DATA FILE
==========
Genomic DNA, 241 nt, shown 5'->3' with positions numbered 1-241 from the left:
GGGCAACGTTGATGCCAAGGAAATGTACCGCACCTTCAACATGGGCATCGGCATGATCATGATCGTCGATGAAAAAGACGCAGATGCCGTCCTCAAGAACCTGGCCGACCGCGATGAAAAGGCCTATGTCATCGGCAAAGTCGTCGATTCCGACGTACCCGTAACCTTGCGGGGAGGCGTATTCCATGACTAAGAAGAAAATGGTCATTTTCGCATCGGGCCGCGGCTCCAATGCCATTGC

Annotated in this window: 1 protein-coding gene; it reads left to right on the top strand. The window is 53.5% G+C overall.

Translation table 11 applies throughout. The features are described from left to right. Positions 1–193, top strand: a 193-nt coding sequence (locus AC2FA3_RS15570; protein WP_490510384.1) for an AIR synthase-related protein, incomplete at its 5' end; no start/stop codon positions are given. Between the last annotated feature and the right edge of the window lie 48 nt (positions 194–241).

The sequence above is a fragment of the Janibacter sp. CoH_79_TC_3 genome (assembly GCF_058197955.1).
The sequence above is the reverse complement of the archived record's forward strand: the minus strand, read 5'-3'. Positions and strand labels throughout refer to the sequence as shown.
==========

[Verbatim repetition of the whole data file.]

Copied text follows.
Genomic DNA, 241 nt, shown 5'->3' with positions numbered 1-241 from the left:
GGGCAACGTTGATGCCAAGGAAATGTACCGCACCTTCAACATGGGCATCGGCATGATCATGATCGTCGATGAAAAAGACGCAGATGCCGTCCTCAAGAACCTGGCCGACCGCGATGAAAAGGCCTATGTCATCGGCAAAGTCGTCGATTCCGACGTACCCGTAACCTTGCGGGGAGGCGTATTCCATGACTAAGAAGAAAATGGTCATTTTCGCATCGGGCCGCGGCTCCAATGCCATTGC

Annotated in this window: 1 protein-coding gene; it reads left to right on the top strand. The window is 53.5% G+C overall.

Translation table 11 applies throughout. The features are described from left to right. Positions 1–193, top strand: a 193-nt coding sequence (locus AC2FA3_RS15570; protein WP_490510384.1) for an AIR synthase-related protein, incomplete at its 5' end; no start/stop codon positions are given. Between the last annotated feature and the right edge of the window lie 48 nt (positions 194–241).

The sequence above is a fragment of the Janibacter sp. CoH_79_TC_3 genome (assembly GCF_058197955.1).
The sequence above is the reverse complement of the archived record's forward strand: the minus strand, read 5'-3'. Positions and strand labels throughout refer to the sequence as shown.